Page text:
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Sex and gender

When unfolding reality collides with belief…

Professor Sallie Baxendale with a response to the Cass Review of gender identity services.

20 May 2024

"Doubt is an uncomfortable condition, but certainty is a ridiculous one"


The conclusions of the Cass Review make sobering reading. In painstaking detail, Cass sets out over 388 pages how the treatments offered by a psychology-led, NHS service for children with gender related distress raced far ahead of the 'shaky foundations' that formed their evidence base. Given the complexity of factors that fuelled the unprecedented rise and fall of the Gender Identity Development Service (GIDS), it's understandable that the demands for a formal inquiry into how this happened are growing.

Cass describes how exceptionalism isolated the service from the holistic approaches used in the routine Children and Adolescent Mental Health Services (CAMHS) and an unquestioning 'one size fits all' treatment pathway began to develop. As an ideology became embedded into a medical service, the ethos of clinical enquiry, or even a cautionary approach, was effectively crushed via accusations of bigotry and transphobia (see Hannah Barnes' book Time to Think). Many clinicians who saw what was happening left the service, leaving a core who were so convinced that the science was settled, their certainty eclipsed the flimsy evidence base. Post Cass, if anyone remains in any doubt that something unusual is happening in gender medicine they only need to look at the veneration given by gender clinicians to the WPATH  'Standards of Care'. The infallibility of the circular, self-referential statement of expert consensus continues to be defended by many with a missionary zeal usually reserved for sacred texts. Those of us who toil away crafting cautious, caveat-ridden NICE guidelines can only dream that our conclusions could command such reverence from our colleagues.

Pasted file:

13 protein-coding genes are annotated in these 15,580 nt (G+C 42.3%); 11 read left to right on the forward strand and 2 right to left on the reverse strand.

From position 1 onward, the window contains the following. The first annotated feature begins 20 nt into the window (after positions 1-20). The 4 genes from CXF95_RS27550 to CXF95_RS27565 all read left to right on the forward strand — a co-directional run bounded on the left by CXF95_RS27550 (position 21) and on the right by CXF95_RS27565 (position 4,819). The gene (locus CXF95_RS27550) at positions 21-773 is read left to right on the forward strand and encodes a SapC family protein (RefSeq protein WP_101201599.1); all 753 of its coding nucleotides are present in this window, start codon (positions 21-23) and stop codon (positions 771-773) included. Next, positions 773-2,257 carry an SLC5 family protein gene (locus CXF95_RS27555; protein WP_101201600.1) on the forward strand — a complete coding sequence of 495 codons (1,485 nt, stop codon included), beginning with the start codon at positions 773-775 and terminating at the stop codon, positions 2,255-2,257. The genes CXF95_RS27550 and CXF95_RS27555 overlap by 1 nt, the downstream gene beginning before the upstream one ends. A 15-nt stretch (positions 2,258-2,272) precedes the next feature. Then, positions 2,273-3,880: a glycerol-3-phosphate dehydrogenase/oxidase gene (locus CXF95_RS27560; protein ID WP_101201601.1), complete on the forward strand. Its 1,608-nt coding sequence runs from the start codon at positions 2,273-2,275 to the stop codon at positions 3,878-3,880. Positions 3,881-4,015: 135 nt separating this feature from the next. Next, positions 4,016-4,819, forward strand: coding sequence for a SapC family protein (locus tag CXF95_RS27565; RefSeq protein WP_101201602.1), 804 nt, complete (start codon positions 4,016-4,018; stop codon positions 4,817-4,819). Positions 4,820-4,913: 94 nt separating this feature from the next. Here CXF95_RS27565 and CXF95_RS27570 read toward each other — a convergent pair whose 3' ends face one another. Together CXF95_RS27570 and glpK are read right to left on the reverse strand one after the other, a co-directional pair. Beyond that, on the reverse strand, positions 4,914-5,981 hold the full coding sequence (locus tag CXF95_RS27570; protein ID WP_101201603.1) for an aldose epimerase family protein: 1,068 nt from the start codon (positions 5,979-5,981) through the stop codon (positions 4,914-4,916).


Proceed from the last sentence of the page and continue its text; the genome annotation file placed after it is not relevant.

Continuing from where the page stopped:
The Cass Review recognises that there is no solid evidence to support the use of puberty blockers in the treatment of children with gender dysphoria. The rationale that these drugs are lifesaving and prevent suicide is not supported by the evidence. Few who have been following this story will be surprised by this, as 'life saving' is just the latest in the evolution of evermore urgent rationales for giving these drugs to children with gender related distress. Whilst their purpose continues to evolve, concerns about the wide range of potential harms associated with these drugs have steadily mounted.

Evidence doesn't stop at national borders: if Cass's conclusions are true in England, they are true elsewhere. It is time for gender clinicians who are clinging to the mantra that puberty blockers are safe, effective, fully reversible and life saving to produce the evidence that supports these claims. Cass and her team have looked and not found it. Batting away the conclusions of the Cass Review on the basis that 'the science is settled' isn't going to cut it anymore. Outright dismissal of her findings due to bigotry, transphobia or cis supremacy in action would be risible if the subject matter weren't so serious and some of the people making these accusations weren't clinicians.